Die Hard 2 lacks the inventivenes of the original but compensates with relentless action. The film [based on the novel 58 Minutes by Walter Wager] works for the most part as sheer entertainment, a full-color comic book with shootouts, brutal fistfights and bloodletting aplenty.
Minding his own business, John McClane (Bruce Willis) is in DC’s Dulles Airport to pick up wife Holly (Bonnie Bedelia) to spend Christmas with her folks. They’ve reconciled since the events in Die Hard and the Gotham cop has joined the LAPD. Unlike most domestic flights, the story takes off immediately, as terrorists seize control of the airport to free a Manuel Noriegaesque foreign dictator (Franco Nero) being transported to the US.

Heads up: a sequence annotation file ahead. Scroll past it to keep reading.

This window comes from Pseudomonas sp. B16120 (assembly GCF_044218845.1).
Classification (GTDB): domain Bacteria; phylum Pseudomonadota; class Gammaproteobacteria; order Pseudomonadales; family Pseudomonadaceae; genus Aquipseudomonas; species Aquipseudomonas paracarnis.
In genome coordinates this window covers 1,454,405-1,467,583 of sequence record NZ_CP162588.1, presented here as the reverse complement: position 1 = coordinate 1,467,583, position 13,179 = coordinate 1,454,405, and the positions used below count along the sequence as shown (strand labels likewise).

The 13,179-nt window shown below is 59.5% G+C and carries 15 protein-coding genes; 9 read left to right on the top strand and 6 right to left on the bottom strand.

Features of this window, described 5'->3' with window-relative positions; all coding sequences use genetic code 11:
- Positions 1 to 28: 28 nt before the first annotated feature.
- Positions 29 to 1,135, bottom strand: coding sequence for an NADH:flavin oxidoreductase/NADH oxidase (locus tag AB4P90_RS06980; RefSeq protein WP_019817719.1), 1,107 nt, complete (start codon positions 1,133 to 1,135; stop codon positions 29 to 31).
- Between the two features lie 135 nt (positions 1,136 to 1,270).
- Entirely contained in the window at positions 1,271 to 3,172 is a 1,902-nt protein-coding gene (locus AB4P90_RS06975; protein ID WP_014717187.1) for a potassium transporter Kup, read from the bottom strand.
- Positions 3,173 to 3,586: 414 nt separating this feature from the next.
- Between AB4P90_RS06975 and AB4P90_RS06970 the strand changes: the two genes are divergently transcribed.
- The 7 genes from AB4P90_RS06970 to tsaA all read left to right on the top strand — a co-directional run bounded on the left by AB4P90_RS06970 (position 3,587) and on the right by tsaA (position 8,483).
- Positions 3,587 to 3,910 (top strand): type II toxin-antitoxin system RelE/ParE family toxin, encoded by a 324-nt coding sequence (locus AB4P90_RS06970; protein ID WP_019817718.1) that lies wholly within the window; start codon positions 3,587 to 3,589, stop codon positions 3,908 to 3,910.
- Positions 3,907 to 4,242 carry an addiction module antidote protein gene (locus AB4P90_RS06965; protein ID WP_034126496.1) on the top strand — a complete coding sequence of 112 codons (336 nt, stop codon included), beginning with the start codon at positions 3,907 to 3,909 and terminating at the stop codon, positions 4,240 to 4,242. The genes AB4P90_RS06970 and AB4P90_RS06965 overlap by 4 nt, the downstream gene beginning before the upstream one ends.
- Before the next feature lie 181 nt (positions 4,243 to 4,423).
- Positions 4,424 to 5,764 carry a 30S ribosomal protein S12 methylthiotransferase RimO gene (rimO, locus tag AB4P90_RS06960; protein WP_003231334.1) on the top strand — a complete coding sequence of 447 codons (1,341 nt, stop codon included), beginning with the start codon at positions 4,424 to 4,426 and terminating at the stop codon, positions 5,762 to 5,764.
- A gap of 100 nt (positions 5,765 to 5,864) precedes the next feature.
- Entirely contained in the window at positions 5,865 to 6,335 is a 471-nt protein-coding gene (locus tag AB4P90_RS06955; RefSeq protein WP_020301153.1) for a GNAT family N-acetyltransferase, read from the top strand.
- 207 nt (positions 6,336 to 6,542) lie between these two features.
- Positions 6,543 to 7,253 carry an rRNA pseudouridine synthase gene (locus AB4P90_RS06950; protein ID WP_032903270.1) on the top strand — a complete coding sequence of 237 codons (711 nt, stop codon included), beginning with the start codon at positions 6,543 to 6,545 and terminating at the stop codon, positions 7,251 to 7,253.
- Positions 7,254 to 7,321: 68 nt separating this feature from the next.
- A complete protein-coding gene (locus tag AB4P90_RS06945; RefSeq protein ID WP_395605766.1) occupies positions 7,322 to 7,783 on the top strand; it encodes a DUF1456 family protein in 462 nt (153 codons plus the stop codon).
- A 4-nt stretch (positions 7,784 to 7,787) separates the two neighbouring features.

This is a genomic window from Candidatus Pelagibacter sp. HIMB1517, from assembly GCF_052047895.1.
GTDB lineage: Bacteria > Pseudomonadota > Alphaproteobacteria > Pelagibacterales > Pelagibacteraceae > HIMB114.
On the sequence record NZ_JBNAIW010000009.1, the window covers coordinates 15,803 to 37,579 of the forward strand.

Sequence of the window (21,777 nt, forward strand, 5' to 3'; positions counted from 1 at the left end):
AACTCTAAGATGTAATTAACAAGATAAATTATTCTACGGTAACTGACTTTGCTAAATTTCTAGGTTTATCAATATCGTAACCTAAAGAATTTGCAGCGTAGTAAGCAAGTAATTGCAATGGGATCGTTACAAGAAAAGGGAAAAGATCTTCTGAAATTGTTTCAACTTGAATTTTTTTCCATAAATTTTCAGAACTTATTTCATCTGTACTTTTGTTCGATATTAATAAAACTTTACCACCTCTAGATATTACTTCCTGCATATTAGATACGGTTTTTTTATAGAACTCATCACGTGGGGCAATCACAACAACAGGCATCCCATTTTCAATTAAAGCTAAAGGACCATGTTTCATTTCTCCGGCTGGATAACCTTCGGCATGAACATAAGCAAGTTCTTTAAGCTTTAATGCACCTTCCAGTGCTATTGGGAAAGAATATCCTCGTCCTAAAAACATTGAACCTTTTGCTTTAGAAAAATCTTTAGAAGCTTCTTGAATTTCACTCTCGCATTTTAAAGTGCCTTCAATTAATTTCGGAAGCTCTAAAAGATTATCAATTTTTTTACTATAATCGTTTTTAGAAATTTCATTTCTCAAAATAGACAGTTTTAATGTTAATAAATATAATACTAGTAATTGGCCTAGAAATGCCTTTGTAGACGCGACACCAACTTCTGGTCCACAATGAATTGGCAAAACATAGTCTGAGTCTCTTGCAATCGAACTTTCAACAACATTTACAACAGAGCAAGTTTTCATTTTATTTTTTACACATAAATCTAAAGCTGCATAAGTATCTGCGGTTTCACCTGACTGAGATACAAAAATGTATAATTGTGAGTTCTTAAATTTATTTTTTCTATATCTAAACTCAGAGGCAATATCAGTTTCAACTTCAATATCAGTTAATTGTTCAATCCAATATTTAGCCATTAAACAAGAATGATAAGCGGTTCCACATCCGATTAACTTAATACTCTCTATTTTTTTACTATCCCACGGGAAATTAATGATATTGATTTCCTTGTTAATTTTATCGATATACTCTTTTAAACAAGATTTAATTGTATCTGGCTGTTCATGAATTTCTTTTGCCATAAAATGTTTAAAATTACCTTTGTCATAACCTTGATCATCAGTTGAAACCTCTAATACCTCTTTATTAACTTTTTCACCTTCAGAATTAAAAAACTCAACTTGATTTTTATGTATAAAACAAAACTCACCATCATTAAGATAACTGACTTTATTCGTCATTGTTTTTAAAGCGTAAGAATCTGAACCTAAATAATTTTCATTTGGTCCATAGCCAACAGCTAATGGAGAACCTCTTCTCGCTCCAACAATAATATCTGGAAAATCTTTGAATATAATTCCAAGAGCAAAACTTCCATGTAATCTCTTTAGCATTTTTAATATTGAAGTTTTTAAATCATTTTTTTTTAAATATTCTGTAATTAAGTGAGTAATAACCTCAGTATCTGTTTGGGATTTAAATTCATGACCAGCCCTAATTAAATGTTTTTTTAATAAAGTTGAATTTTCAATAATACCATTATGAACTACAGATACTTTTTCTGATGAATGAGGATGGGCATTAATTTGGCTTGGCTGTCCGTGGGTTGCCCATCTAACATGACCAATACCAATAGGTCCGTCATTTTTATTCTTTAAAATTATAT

Director Renny Harlin does a creditable job with such a daunting large-scale assignment. But Harlin lacks Die Hard director John McTiernan’s vicelike grip on action and strays into areas that derail certain scenes, using slow-motion in early sequences and sapping their energy.